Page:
Spring 2022 Colloquia

Spring 2022 Colloquia

Friday, April 15th: Lan Wang (University of Miami)

11:00 a.m. via Zoom

Title: Transformation-Invariant Learning of Optimal Individualized Decision Rules with Time-to-Event Outcomes

Abstract:

In many important applications of precision medicine, the outcome of interest is time to an event (e.g., death, relapse of disease) and the primary goal is to identify the optimal individualized decision rule (IDR) to prolong survival time. Existing work in this area has been mostly focused on estimating the optimal IDR to maximize the restricted mean survival time in the population.  We propose a new robust framework for estimating an optimal static or dynamic IDR with time-to-event outcomes based on an easy-to-interpret quantile criterion.  The new method does not need to specify an outcome regression model and is robust for heavy-tailed distribution. The estimation problem corresponds to a nonregular M-estimation problem with both finite and infinite-dimensional nuisance parameters.  Employing advanced empirical process techniques, we establish the statistical theory of the estimated parameter indexing the optimal IDR. Furthermore, we prove a novel result that the proposed approach can consistently estimate the optimal value function under mild conditions even when the optimal IDR is non-unique, which happens in the challenging setting of exceptional laws. We also propose a smoothed resampling procedure for inference. The proposed methods are implemented in the R-package QTOCen.  We demonstrate the performance of the proposed new methods via extensive Monte Carlo studies and a real data application.

 

Friday, April 8th: Michael Kosorok (University of North Carolina at Chapel Hill)

11:00 a.m. via Zoom

Title: Nonparametric Reinforcement Learning for Survival Outcomes

Abstract: In some disease settings, such as cancer, there are several stages in the course of treatment where decisions on what treatment to select are made. A key goal of precision medicine in these settings is to determine optimal treatment based on patient status and history. In this presentation, we discuss a flexible new approach to making these determinations based on observed data, with the goal of maximizing a right-censored event time such as overall survival. Our method combines nonparametric random survival forests with reinforcement learning. We show that this algorithm is able to consistently estimate the optimal dynamic treatment regime with reasonable assumptions and performs better than alternative approaches. In addition to theoretical results, we also provide simulation studies and illustrate with an analysis of data from a myeloid leukemia trial involving two stages of treatment, where the first stage is randomized and the second stage is not.

 

Friday, March 25th: Krista Gile (University of Massachusettes Amherst)

11:00 a.m. via Zoom

Title: Inference from Multivariate Respondent-Driven Sampling Data

Abstract: Respondent-Driven Sampling is type of link-tracing network sampling used to study hard-to-reach human populations.  Beginning with a convenience sample, each person sampled is given 2-3 uniquely identified coupons to distribute to other members of the target population, making them eligible for enrollment in the study. This is effective at collecting large diverse samples from many populations.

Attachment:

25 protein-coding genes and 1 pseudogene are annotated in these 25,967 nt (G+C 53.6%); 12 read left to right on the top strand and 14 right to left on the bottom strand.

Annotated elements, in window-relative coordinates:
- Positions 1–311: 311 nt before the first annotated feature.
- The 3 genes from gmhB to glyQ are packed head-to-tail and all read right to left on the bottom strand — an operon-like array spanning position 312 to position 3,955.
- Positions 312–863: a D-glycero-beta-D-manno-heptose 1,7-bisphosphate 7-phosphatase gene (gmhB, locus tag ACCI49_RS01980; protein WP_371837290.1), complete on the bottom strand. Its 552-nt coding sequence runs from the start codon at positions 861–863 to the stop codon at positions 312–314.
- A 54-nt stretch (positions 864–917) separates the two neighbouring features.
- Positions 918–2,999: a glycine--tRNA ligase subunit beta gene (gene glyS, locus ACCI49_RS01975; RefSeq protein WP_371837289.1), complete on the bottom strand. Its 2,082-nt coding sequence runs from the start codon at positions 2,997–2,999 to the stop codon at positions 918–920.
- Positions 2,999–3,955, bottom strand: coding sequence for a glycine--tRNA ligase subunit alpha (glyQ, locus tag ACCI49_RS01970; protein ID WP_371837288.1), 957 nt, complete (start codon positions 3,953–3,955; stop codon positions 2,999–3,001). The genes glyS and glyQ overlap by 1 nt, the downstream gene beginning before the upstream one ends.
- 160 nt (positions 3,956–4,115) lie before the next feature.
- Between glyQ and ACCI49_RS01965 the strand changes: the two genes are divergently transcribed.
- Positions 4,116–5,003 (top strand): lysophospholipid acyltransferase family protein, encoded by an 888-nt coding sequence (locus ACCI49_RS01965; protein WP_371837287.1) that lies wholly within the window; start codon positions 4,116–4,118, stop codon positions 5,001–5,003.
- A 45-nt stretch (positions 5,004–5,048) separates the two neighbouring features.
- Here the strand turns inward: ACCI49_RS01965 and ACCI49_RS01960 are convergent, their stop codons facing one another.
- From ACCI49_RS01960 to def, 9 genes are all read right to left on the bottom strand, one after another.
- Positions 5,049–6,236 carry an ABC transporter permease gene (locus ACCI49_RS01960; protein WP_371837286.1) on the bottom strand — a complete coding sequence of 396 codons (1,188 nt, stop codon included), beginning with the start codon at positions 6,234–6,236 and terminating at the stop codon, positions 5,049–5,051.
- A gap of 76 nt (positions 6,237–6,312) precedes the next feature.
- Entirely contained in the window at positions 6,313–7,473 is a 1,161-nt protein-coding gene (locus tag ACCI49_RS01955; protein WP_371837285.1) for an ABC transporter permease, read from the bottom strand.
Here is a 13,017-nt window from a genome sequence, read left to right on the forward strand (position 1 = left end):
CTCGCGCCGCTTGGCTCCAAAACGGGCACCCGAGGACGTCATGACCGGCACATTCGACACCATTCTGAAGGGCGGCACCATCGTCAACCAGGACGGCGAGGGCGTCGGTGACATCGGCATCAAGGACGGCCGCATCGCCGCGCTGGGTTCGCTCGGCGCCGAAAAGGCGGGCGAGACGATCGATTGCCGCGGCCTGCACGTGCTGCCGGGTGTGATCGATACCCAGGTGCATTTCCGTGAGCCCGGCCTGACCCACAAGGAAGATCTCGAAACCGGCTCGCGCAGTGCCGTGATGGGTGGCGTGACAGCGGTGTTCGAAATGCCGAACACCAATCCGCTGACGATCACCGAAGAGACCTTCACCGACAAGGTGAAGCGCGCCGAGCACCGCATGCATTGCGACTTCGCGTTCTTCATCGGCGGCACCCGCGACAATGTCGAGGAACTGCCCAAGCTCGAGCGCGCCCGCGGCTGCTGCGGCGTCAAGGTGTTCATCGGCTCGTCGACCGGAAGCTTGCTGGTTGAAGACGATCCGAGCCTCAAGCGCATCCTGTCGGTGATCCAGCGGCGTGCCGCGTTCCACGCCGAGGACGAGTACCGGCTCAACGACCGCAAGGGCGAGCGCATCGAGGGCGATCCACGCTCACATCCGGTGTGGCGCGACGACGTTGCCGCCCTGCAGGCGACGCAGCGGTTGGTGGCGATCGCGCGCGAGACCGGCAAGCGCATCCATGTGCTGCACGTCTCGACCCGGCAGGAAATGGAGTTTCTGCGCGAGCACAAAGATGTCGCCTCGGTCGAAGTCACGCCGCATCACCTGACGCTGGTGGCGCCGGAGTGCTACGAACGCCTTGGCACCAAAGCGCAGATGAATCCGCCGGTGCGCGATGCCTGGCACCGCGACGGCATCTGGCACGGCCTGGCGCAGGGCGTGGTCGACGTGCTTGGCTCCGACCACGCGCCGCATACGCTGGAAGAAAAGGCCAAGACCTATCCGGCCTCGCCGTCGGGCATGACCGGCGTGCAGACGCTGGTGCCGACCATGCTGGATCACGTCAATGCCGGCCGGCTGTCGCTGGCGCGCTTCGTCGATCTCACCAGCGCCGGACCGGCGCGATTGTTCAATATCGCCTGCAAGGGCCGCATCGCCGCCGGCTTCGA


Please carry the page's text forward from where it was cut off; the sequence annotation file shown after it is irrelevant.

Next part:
Due to the complexity of the sampling process, inference for the most fundamental of population features: population proportion, is challenging, and has been the subject of much work in recent years, typically using only data on local network size and the variable of interest.

This talk focuses on inference using multiple variables measured on participants.  We describe using data on local network composition for a variable biasing recruitment to adjust for preferential recruitment, semi-parametric testing for bivariate associations in the RDS dataset, and methods for clustering RDS participants based on covariate and referral data.

 

Friday, March 11th: Ting Ye (University of Washington)

11:00 a.m. via Zoom

Title: Robust Mendelian Randomization in the Presence of Many Weak Instruments and Widespread Horizontal Pleiotropy

Abstract: Mendelian randomization (MR) has become a popular approach to study causal effects by using genetic variants as instrumental variables. We propose a new MR method, GENIUS-MAWII, which simultaneously addresses the two salient phenomena that adversely affect MR analyses: many weak instruments and widespread horizontal pleiotropy. Similar to MR GENIUS (Tchetgen Tchetgen et al., 2021), we achieve identification of the treatment effect by leveraging heteroscedasticity of the exposure. We then derive the class of influence functions of the treatment effect, based on which, we construct a continuous updating estimator and establish its consistency and asymptotic normality under a many weak invalid instruments asymptotic regime by developing novel semiparametric theory. We also provide a measure of weak identification and graphical diagnostic tool. We demonstrate in simulations that GENIUS-MAWII has clear advantages in the presence of directional or correlated horizontal pleiotropy compared to other methods. We apply our method to study the effect of body mass index on systolic blood pressure using UK Biobank.

 

Friday, March 4th: Hongyu Miao (Florida State University)

11:00 a.m. via Zoom

Title: Non-Euclidean Statistics for Novel Digital Biomarker Identification